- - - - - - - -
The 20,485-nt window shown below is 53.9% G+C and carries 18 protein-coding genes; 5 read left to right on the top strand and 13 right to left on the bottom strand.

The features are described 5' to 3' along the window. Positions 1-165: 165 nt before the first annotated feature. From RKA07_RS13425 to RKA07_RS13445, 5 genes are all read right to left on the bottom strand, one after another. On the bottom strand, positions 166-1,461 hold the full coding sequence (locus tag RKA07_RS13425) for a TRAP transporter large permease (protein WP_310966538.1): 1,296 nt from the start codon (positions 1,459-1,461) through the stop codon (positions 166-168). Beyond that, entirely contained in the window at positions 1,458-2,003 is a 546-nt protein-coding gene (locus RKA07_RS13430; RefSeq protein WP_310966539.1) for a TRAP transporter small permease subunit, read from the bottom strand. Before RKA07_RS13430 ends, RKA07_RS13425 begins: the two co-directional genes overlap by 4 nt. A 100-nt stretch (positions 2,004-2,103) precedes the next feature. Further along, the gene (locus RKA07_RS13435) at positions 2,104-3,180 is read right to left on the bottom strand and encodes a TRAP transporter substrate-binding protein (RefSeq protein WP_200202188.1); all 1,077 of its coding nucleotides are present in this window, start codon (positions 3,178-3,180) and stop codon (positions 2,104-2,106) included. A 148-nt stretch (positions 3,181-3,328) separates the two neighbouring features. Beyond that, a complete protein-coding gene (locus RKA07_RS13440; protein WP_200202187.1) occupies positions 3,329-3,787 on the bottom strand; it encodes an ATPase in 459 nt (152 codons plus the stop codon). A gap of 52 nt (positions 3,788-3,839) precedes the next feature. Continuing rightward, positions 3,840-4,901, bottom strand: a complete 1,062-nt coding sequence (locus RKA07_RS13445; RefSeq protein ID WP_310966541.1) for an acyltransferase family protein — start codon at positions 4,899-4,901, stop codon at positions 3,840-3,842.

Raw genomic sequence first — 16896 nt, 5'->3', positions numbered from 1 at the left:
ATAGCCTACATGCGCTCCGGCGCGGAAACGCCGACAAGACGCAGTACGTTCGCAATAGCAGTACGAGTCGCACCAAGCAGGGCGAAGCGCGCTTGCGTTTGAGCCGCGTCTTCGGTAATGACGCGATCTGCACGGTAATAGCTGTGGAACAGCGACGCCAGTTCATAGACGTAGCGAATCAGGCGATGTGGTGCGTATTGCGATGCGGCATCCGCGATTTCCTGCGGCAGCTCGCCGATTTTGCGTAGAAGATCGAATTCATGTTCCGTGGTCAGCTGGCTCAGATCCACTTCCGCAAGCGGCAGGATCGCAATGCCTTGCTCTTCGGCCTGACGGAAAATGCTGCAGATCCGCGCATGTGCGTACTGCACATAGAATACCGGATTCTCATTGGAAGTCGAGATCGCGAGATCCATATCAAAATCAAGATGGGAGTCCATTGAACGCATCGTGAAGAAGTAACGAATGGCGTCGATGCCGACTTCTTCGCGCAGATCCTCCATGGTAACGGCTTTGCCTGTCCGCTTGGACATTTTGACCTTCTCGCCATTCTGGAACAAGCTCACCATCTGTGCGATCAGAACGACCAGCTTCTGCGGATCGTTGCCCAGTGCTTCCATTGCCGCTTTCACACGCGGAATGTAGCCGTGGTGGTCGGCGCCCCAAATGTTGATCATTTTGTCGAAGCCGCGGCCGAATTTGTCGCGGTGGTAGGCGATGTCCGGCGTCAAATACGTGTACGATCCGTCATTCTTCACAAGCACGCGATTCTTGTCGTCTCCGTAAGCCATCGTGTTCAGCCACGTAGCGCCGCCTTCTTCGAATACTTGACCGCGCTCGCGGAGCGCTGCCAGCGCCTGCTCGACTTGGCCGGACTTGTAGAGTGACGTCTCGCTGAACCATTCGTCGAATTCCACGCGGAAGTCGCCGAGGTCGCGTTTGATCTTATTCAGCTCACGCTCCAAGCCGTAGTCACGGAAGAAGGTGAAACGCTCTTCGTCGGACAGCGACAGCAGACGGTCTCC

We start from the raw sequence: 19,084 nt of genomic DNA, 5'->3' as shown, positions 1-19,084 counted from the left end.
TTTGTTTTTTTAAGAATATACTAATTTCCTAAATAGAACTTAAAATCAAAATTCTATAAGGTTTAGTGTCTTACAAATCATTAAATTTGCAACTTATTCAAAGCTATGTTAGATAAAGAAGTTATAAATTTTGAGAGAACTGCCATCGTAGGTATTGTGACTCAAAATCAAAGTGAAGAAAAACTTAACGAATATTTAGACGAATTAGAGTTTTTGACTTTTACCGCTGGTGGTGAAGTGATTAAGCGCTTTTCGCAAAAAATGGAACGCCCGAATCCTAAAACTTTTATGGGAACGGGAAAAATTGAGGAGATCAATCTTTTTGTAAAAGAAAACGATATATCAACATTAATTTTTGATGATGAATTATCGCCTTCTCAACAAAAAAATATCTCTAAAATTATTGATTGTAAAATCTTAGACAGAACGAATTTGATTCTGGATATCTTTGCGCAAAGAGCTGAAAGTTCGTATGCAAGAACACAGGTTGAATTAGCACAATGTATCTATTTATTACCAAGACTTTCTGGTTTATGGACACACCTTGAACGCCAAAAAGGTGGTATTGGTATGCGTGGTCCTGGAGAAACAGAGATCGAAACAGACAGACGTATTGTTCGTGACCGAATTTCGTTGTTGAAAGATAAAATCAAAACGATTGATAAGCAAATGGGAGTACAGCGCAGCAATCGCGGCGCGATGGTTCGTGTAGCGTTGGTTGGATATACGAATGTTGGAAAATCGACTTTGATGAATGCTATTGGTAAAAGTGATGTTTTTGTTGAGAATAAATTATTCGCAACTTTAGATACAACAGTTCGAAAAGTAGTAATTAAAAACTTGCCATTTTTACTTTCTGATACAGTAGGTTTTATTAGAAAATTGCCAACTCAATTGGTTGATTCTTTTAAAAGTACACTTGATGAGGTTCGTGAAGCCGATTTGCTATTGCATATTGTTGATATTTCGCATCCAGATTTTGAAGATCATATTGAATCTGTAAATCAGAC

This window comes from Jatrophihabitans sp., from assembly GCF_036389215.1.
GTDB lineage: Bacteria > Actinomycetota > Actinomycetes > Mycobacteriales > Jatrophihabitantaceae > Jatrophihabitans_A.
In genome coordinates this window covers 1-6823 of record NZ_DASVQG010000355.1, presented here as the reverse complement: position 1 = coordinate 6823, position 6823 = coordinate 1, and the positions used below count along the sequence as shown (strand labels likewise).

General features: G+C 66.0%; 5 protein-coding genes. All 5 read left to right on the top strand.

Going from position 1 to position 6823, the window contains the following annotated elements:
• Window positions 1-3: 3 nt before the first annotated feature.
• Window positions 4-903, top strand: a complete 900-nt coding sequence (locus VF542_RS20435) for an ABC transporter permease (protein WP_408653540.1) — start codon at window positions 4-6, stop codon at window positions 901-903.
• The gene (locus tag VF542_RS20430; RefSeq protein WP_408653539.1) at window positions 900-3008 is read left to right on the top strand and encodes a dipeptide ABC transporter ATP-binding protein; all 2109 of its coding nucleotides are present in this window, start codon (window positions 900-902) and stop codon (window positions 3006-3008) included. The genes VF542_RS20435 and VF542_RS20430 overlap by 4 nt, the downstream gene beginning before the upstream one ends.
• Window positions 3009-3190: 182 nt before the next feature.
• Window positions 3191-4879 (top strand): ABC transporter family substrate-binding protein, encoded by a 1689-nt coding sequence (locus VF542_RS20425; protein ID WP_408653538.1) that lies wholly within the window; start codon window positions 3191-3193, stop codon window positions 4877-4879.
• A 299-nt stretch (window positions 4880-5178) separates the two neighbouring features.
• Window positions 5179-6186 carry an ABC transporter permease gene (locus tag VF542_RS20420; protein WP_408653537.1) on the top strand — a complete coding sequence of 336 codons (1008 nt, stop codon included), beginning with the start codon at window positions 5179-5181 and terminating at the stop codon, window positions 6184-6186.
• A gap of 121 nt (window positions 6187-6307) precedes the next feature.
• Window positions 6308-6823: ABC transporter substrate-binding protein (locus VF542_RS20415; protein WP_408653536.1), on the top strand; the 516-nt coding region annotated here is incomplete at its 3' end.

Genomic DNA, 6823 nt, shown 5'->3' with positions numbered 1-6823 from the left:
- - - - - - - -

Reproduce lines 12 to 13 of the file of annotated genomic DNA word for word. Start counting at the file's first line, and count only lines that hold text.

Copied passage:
• Window positions 1-3: 3 nt before the first annotated feature.
• Window positions 4-903, top strand: a complete 900-nt coding sequence (locus VF542_RS20435) for an ABC transporter permease (protein WP_408653540.1) — start codon at window positions 4-6, stop codon at window positions 901-903.